It was my carpool night when I remembered that the bird mask was resting on the back seat where the girls from my daughter’s gymnastic team would soon sit. When I turned to check if it was still there, the fluorescent glow of the gym’s parking lot lights hit its eerily long white beak and hollowed out eyes in a manner that made me feel like a freak-mom for carting it around in my minivan for the last two months.
I’m embarrassed to say it’s just the latest move in my dance with the Medico della Peste, the plague doctor mask. Earlier that day I failed again to hand it over to the perplexed-looking person at Goodwill.
My son Leo brought the mask back from Venice when he went to Italy the summer after fifth grade. My friend Ilaria is from Milan. We met as founding members of the self-proclaimed Neurotic Mothers Group that spontaneously formed on our sons’ first day of kindergarten seventeen years ago. It was an oddball group of capable but anxious women, mostly first time mothers, that hovered at the end of the hall to compare worries.
Ilaria’s son and Leo became fast friends. By third grade Ilaria promised that if the boys were still good buddies at the end of elementary school she would take Leo on their family’s summer visit to Italy. I still have a clear memory of Leo’s only phone message from his Italian adventure bellowing out from an old school answering machine – “It’s Leo. Happy Father’s Day from Venice!”
Although the Medico della Peste is considered one of the typical masks of the Venice Carnival, its true origin dates from the 17th century and credits Charles de Lorme, chief physician to Louis XIII, as the likely inventor. He designed the mask and costume for doctors during the Bubonic plague that ravaged Europe, killing nearly two-thirds of the population. Plague doctors wore the protective dress when they visited their patients. Below is Charles de Lorme’s description of the full gear.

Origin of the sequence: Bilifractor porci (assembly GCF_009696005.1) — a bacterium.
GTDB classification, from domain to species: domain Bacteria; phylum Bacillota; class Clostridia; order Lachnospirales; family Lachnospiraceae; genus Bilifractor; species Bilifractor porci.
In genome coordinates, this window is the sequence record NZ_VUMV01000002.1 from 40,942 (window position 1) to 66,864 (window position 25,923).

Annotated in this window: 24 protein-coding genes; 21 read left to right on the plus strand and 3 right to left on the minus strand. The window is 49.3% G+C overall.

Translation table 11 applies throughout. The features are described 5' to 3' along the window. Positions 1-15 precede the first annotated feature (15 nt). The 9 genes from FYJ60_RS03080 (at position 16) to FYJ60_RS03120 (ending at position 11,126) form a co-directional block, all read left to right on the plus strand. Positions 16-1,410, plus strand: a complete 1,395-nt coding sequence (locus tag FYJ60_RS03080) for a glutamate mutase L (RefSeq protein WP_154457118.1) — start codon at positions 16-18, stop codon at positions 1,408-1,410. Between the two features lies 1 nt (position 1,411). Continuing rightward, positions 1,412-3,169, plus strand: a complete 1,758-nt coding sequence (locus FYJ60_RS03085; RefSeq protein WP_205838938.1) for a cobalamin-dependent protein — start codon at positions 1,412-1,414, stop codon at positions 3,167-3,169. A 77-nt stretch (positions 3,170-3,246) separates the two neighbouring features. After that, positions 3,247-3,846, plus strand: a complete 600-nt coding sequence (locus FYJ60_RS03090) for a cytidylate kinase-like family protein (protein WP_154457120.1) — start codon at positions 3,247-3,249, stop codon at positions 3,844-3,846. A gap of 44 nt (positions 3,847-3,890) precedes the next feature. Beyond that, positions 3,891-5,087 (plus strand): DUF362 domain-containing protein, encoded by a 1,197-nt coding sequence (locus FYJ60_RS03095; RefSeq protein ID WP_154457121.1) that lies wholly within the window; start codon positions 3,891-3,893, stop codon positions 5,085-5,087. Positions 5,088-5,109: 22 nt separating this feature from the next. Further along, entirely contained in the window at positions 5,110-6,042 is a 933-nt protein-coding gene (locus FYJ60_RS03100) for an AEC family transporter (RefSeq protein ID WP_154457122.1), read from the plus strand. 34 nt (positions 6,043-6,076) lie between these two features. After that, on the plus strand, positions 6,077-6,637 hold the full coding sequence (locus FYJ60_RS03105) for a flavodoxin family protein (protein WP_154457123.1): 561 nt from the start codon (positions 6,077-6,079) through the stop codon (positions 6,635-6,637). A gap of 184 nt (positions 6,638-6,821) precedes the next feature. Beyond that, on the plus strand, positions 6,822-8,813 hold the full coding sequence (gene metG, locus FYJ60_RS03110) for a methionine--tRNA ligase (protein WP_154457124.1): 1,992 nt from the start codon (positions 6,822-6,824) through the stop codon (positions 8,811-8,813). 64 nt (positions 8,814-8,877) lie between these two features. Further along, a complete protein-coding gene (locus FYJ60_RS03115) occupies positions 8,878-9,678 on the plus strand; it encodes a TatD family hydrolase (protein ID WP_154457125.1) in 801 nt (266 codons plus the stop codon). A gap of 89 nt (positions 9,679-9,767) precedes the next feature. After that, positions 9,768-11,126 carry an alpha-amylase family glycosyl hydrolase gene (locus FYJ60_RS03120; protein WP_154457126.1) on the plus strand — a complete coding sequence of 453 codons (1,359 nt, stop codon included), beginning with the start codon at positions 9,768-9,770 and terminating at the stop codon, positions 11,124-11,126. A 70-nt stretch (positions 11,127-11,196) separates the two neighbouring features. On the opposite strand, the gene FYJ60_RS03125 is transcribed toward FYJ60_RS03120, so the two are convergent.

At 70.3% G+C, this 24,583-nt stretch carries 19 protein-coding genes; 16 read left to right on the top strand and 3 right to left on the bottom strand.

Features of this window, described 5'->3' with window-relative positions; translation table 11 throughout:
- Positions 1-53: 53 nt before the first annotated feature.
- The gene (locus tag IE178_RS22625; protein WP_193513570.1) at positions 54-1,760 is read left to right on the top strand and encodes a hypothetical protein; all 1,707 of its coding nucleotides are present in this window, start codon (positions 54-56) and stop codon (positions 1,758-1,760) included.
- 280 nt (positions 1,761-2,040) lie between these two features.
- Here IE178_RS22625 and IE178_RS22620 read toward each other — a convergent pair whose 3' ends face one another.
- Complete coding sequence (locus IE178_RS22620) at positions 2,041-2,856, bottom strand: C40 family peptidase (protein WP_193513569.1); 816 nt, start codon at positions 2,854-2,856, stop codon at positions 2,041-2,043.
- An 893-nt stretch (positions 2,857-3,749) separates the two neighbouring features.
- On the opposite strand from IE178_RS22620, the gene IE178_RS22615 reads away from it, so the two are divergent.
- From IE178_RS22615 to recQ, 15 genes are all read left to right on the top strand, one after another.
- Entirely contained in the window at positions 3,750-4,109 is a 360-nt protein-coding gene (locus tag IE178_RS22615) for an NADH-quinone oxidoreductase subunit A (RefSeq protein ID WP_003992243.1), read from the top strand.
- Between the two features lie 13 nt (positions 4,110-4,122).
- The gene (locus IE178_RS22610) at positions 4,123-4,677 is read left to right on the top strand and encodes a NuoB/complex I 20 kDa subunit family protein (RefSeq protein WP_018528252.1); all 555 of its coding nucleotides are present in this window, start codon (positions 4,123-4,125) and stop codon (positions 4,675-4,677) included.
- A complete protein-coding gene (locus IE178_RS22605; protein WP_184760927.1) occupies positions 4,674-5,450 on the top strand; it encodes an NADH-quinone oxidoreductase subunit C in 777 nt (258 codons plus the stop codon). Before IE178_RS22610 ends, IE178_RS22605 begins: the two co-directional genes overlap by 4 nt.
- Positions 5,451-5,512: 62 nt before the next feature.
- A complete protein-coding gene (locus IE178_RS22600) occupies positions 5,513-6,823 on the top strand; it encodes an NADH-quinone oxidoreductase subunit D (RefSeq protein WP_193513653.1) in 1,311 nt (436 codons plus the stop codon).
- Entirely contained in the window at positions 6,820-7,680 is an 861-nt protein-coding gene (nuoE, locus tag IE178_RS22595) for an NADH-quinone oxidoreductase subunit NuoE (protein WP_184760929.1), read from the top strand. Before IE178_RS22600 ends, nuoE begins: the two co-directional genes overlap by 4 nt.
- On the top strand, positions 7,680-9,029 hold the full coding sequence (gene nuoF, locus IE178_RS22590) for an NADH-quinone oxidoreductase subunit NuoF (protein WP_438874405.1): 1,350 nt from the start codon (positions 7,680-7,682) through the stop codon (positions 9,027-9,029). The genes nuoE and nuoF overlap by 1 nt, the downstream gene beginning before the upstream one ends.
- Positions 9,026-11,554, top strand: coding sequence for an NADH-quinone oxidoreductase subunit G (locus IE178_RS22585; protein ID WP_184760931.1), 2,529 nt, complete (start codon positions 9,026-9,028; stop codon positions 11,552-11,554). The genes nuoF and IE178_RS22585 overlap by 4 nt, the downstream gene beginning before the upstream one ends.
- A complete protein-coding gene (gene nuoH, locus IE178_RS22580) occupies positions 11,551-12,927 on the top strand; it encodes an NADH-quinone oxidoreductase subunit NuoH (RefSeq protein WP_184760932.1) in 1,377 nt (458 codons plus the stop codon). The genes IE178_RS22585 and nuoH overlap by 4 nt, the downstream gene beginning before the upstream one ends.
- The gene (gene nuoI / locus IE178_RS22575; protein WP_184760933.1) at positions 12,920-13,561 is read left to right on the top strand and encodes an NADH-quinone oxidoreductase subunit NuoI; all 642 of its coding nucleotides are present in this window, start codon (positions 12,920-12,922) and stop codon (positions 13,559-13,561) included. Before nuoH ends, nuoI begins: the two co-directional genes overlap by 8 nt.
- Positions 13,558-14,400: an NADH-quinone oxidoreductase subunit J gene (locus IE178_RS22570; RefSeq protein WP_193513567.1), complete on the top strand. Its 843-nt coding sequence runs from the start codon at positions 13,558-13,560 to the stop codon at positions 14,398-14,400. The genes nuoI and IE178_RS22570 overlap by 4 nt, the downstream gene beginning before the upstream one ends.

The nose [is] half a foot long, shaped like a beak, filled with perfume with only two holes, one on each side near the nostrils, but that can suffice to breathe and carry along with the air one breathes the impression of the [herbs] enclosed further along in the beak. Under the coat we wear boots made in Moroccan leather (goat leather) from the front of the breeches in smooth skin that are attached to said boots, and a short sleeved blouse in smooth skin, the bottom of which is tucked into the breeches. The hat and gloves are also made of the same skin…with spectacles over the eyes.
In 1630, Venice was devastated by the plague, losing 46,000 of its 140,000 inhabitants which likely contributed to the downfall of the Venetian Republic. Over the centuries the mask’s association with death has lessened and it has evolved to become one of the most popular costumes worn during Carnival.
When Leo returned, he placed his newly acquired mask on his bookshelf. A few years later it made its way to the back of his closet. I knew it was in his room but it was not until four years ago, when we moved, that I became aware of mask’s influence.
Anyone who knows me will confirm that I have a getting-rid-of-stuff super power. It protects me from being swayed by sentimentality or emotion on my mission to unburden myself and others of the clutter that holds them prisoner. My rule for stuff is simple; if the item is neither useful nor beautiful then it needs to find a new home or purpose.
The bird mask is my kryptonite. Since our move I have tried to give it away a gazillion times, sell it at garage sales, and send it back to college with Leo. The mystery for me becomes evident at the moment when I should close the transaction – I can’t. It’s like the mask has me under a low-grade possession that doesn’t cause me any harm except for the fact that I cannot rid myself of the thing.
I’ve researched the Venice Carnival and the mask’s history in search of answers and scoured my motives to find the key to my release. I can’t point to a single rational reason why I cannot let go of the mask.
I know this sounds crazy but each time I’m at the edge of giving it away, I get this gnawing feeling that the mask is like a thread, that if released, will unravel my entire life. Maybe this is how hoarders feel about every item in their house.
So I’m stuck with the mask. It’s still in the back of my minivan. I’ve stopped explaining myself to the man at Goodwill because there really isn’t an explanation. He just rolls his eyes and asks if I would like a receipt for the other items.